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Furman to commence largest project to date

Molly Hulsey //January 14, 2022//

Furman to commence largest project to date

Molly Hulsey //January 14, 2022//

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The new residence hall for first-year students will replace the current Blackwell Hall, built in 1967. (Rendering/Provided)Furman University will break ground in February on a $70 million project to build a new residence hall and update four others in the South Housing complex for first-year students. 

The project will replace the current Blackwell Hall, relocate the Center for Inclusive Communities into the new hall and introduce modern amenities in the new and existing halls including safety upgrades, entrance accessibility, new bathroom layouts and fixtures, social spaces and information technology improvements. 

The groundbreaking event for the project will take place on Feb. 12, and construction is slated to begin in March. 

The first students to move into the new residence hall, with an expected completion date of fall 2023, will be members of the class of 2027. The school expects the entire renovation and construction project to be finished in November 2024. 

The project will be funded through financing, including approximately $31.2 million for the new first-year residence hall. 

The renovations of residence halls Manly, Geer, McGlothlin and Poteat, and construction of the new residence hall will grow the overall total beds for South Housing to 718, ensuring the entire first-year class is housed in one location. 

“The South Housing renovation and construction project will not only enhance the residential experience for first-year students but will create a residential village that strengthens the connection to the core of campus, much like the Trone Student Center renovation and boardwalk provided a few years ago,” Connie Carson, vice president for Furman’s student life office, said in the news release. “The first-year South Housing experience will better connect students to each other in the various halls while serving as a centerpiece for student activity both inside and outside residence halls.”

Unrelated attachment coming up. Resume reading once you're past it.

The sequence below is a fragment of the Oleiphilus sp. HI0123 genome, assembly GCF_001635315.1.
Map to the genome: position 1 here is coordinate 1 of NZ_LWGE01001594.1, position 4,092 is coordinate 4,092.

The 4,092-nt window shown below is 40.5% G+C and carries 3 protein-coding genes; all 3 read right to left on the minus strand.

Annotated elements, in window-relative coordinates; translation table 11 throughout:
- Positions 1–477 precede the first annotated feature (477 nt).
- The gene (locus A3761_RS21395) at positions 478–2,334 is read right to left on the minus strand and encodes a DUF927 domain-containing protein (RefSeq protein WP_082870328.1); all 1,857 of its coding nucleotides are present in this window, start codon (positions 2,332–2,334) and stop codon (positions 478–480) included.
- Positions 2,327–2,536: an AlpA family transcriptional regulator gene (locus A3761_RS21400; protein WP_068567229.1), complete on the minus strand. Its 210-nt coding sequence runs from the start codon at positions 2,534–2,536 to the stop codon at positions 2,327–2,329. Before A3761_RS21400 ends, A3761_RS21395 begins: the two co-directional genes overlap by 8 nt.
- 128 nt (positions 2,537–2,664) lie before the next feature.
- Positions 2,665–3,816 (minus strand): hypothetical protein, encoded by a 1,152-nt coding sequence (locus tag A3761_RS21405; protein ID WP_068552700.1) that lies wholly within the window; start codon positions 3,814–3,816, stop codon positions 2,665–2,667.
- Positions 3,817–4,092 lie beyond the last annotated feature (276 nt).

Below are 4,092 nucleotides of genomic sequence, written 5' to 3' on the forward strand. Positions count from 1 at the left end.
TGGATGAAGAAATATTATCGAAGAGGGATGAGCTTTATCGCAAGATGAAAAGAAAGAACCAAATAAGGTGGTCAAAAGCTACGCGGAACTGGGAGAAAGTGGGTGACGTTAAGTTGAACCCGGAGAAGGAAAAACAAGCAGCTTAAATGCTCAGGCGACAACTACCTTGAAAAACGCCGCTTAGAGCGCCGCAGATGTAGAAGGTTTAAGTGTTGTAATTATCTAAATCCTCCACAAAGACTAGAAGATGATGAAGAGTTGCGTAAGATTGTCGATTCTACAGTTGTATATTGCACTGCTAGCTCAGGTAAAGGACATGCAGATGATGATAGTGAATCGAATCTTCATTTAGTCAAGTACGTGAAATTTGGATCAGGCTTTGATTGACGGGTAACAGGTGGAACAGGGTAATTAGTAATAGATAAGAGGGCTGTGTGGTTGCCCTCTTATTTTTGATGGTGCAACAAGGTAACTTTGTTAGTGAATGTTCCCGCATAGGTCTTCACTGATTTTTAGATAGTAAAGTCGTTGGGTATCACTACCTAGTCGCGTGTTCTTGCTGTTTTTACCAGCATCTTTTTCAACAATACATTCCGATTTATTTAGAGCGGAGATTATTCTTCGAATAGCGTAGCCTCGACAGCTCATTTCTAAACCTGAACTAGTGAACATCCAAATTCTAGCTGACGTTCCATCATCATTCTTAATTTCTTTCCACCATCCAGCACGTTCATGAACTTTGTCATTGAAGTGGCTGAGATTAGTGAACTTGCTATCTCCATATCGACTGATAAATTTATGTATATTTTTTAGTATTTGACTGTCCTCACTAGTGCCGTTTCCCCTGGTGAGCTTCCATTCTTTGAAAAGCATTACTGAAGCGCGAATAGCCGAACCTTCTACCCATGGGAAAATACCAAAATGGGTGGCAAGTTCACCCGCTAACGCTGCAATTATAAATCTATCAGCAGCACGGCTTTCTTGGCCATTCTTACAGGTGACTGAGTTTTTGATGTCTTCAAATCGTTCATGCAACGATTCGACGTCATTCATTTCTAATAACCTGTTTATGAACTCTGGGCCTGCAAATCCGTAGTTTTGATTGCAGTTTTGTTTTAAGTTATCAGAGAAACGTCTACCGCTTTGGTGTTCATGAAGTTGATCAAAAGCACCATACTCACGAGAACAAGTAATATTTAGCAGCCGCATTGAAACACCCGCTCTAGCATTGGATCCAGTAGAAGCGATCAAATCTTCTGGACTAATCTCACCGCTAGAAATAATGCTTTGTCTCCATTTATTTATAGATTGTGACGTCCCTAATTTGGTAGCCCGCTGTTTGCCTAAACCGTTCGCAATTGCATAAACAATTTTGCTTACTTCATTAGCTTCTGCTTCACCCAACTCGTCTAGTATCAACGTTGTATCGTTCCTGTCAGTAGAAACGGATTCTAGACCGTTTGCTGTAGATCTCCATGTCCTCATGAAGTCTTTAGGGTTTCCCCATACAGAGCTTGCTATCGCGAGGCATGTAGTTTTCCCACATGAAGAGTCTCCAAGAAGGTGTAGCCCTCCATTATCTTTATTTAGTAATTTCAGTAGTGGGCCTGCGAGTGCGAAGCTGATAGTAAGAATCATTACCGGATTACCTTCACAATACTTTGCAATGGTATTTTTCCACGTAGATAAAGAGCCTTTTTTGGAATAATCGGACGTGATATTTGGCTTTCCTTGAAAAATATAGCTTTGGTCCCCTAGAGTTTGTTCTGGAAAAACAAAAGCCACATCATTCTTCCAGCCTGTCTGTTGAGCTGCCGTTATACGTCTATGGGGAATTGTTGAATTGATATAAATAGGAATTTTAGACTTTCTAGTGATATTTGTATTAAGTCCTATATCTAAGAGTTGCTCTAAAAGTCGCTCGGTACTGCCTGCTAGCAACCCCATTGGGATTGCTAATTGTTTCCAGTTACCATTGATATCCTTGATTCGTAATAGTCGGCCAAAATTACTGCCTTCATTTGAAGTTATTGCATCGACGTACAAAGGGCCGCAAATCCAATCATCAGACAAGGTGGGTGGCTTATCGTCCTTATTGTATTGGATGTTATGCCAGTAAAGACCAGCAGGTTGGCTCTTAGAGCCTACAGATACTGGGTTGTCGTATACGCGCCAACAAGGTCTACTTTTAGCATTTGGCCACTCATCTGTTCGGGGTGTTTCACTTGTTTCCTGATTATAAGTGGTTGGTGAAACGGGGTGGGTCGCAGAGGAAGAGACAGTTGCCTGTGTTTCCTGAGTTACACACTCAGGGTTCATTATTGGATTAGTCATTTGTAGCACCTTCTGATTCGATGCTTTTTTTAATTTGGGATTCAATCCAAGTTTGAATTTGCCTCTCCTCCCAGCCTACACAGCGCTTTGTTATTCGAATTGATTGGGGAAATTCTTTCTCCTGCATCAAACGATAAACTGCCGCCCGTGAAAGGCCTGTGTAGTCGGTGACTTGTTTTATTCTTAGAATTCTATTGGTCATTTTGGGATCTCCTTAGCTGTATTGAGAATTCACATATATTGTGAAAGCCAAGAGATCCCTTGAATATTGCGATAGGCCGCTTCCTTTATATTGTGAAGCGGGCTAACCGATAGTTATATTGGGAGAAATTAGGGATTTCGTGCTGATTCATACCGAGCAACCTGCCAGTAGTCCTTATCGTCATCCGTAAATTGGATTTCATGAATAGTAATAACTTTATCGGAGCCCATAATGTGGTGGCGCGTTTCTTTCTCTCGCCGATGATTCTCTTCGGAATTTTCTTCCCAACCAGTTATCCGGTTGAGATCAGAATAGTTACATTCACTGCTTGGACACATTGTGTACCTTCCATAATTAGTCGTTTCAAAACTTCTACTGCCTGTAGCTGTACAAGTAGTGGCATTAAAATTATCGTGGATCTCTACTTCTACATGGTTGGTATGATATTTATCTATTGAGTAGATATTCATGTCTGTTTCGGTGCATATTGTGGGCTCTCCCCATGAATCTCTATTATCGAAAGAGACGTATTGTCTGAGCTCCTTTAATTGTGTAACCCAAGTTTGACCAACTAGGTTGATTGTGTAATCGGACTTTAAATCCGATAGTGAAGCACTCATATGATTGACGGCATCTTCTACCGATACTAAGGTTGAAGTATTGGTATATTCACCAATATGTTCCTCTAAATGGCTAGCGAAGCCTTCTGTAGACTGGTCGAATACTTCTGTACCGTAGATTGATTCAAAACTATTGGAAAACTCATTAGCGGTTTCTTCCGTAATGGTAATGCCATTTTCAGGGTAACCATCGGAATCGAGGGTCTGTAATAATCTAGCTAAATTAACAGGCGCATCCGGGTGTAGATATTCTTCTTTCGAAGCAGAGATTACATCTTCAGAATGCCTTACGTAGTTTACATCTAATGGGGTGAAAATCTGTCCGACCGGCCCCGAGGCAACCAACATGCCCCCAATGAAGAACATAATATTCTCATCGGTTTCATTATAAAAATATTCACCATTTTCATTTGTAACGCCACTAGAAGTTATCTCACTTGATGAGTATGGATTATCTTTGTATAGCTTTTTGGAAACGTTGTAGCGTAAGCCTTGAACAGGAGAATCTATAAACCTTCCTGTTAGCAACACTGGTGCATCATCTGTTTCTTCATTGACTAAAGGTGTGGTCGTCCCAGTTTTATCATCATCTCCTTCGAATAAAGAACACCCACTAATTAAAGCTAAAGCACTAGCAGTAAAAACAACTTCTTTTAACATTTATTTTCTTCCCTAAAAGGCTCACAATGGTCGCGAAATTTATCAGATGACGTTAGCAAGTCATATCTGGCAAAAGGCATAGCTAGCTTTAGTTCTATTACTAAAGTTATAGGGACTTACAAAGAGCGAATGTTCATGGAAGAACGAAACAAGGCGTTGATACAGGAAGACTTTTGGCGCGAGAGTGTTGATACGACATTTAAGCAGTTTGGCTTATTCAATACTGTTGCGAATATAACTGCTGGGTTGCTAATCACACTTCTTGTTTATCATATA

Demolition of Blackwell Hall, a 1960s-era building named after Furman’s eighth president, Gordon Williams Blackwell, will begin in May 2024 and last through September. An evaluation of Blackwell Hall determined that it would cost more to renovate the building than to replace it. 

The university administration is discussing ways to continue to honor the former president. 

“By reimagining the first-year residence hall from the ground up, we are creating a vibrant student hub, one with new personal and social spaces for students to gather and connect for years to come, setting their trajectory for success at Furman and beyond,” Furman President Elizabeth Davis said in the release. “This project enhances the safety, accessibility, security and privacy components of all the residence halls in South Housing, while also advancing the university’s sustainability goals.” 

The design will offer additional space for the Center for Inclusive Communities, which will move from the Trone Student Center, to grow programs and initiatives, according to Deborah Allen, who served as the director of the center until last week and played a central role in the project’s early planning, according to the release. The new building will include reception and office spaces, a kitchenette, meeting and lounge spaces and support services. 

“Now in its fifth academic year, the CIC continues to cultivate an inclusive and welcoming environment for Furman’s historically underrepresented students to thrive as their authentic selves,” Allen said in the release. “Staff foster opportunities for students to engage with people from various cultures and identities and reflect deeply on their own intersecting identities.” 

The center coordinates activities and events focusing on first-generation students, cultural heritage and awareness, the LGBTQ community and the legacy of the Rev. Martin Luther King Jr., among others. Rod Kelley is serving as interim director of the center while a national search is conducted. 

Missouri-based Mackey Mitchell Architects is partnering with McMillan Pazdan Smith, which has offices in Atlanta and the Carolinas, to serve as the design team. The construction management company on the project is Rodgers Builders, a women-owned firm headquartered in Charlotte. The firm also managed the Townes Center for Science addition and renovation, which was Furman’s largest project to date. As part of this new South Housing project, Rodgers Builders will be contacting minority-owned businesses to perform some of the subcontractor work.